Nairametrics| One way to think about it is that a country goes to the international market to ask the market some questions. The market then answers and that question and answer is reflected in the final outcome of the Eurobond.
In this case, Nigeria went to the market and asked the following questions 1) given all my current challenges with low oil prices, corruption, forex scarcity and distorted market, will you lend me $1bn and I will pay you back over 15 years? And 2) if you will lend me the money, what interest rates will you charge me?
For the first question, the market answered ‘Yes, we can lend you $1bn. Even though you’re in a tough economic position we still think that you can pay it back over 15 years’. And for the second question, the market said ‘We will charge you 7.875% to lend you $1bn over 15 years’
This is the summary of what happened yesterday.
Before yesterday though, Nigeria’s finance minister and a few other people went to London, Los Angeles, Boston and New York to meet investors and present its case. Yesterday was the conclusion of the deal.
But I hear say na $7.8bn investors give us o! Hope no be say these people go declare $1bn for Nigeria come chop the rest?
Yes, investors placed orders for $7.8bn. But Nigeria was only selling $1bn worth of debt. This means that quite a number of investors were attracted to the offer. When it happens like that, the country usually sells to investors on pro-rata basis. To put it simply, if there were only 7 bidders who bid that $7.8bn total, this means that each of them will end up getting only 13% of what they wanted. The idea is to try as much as possible to satisfy everyone in one way or the other instead of doing first-come, first-serve. It helps to have a wide range of investors ‘against next time’.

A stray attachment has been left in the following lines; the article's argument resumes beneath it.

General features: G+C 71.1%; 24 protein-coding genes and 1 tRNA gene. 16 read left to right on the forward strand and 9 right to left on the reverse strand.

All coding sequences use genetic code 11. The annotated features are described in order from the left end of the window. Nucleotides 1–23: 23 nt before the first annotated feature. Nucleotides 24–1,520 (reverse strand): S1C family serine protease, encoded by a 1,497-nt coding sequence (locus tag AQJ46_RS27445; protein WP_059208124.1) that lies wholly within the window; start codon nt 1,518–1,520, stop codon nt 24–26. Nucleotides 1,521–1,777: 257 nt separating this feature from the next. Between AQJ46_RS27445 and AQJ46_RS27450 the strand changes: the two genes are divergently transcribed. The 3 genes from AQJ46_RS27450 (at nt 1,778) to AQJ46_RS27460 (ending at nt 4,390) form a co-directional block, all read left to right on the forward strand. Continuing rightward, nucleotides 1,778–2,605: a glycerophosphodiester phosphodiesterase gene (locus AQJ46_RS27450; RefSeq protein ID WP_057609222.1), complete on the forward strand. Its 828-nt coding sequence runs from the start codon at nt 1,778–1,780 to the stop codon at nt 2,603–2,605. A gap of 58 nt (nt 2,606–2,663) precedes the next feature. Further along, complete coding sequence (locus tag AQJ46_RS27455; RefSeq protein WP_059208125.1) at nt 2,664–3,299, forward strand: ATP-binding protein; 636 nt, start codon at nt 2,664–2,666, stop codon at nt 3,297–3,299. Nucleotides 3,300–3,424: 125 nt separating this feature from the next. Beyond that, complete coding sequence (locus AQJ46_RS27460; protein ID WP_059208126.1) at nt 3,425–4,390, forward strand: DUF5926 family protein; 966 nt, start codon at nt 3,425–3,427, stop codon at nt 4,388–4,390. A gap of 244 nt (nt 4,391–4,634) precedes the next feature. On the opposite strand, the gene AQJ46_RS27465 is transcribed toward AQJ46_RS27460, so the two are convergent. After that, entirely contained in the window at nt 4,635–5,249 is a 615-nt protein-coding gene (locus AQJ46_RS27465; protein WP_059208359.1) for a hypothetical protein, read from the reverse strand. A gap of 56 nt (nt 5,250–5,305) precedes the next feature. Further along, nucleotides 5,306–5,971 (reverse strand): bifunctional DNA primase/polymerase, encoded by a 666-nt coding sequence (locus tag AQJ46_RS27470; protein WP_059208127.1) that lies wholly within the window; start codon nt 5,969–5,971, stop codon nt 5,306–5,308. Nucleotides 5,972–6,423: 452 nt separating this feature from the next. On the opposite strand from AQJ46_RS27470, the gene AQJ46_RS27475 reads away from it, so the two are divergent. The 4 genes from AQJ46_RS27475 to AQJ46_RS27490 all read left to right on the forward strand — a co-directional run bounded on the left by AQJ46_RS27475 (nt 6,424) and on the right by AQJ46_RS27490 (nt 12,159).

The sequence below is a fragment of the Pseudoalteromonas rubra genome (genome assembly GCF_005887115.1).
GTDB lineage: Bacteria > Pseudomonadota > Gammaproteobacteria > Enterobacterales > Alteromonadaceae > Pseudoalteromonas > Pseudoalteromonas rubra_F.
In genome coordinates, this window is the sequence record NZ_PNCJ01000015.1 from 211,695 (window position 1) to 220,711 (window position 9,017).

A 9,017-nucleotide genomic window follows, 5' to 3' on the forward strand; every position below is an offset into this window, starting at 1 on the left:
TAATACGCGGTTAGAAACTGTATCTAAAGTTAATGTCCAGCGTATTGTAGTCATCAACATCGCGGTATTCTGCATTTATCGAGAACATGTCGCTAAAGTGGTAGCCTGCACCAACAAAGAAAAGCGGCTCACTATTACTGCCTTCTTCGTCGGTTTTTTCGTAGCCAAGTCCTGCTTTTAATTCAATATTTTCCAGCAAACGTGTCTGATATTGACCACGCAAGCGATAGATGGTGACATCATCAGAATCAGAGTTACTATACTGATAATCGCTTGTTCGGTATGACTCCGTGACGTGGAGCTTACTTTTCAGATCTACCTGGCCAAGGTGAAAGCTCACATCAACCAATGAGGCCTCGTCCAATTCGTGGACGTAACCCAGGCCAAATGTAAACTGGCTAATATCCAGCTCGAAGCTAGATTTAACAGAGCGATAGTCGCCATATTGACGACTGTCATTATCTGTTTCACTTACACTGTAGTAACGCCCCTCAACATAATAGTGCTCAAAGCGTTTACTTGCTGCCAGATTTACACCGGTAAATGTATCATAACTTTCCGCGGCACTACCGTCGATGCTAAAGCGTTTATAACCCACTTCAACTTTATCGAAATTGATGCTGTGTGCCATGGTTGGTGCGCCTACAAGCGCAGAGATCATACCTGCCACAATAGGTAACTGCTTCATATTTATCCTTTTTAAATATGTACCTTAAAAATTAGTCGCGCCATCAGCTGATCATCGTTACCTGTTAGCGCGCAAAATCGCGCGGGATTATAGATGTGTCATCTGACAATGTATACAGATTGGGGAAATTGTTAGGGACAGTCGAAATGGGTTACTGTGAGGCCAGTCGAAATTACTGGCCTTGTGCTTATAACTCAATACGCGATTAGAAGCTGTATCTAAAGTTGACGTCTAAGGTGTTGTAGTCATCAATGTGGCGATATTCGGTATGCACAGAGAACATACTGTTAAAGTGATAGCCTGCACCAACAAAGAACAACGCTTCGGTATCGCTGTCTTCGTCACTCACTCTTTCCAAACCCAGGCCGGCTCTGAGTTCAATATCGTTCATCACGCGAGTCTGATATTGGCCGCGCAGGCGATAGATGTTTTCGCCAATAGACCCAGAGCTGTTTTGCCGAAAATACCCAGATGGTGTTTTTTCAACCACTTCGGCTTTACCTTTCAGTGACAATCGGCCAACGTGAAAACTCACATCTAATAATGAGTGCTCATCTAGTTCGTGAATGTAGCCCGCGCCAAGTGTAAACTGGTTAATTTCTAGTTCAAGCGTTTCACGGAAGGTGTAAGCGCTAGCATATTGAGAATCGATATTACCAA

This is not new. In 2011 when Nigeria did its first Eurobond, it borrowed $500m for 10 years at 7% and got $1.25bn worth of bids. When it did the second one in 2013, it borrowed $1bn ($500m for 5 years at 5.375% and $500m for 10 years at 6.625%) and got $4bn worth of bids.
Part of the reason is that Nigeria always borrows very small amounts money so bids will always be high since the interest rate is good (by international standards).
This Eurobond also increases Nigeria’s yield ‘profile’ in the market. From the above, you can see that Nigeria now has a market price for 5, 10 and 15 year debts. That is to say, we have tested the markets and we now know that we can borrow for up to 15 years. The next step is to find out if they will borrow us money for 30 years and for how much. A few weeks ago, Egypt went to the market and was able to borrow money for 30 years at 8.5%. If Egypt can do it, Nigeria definitely can. After all, both economies are in a similar type of mess.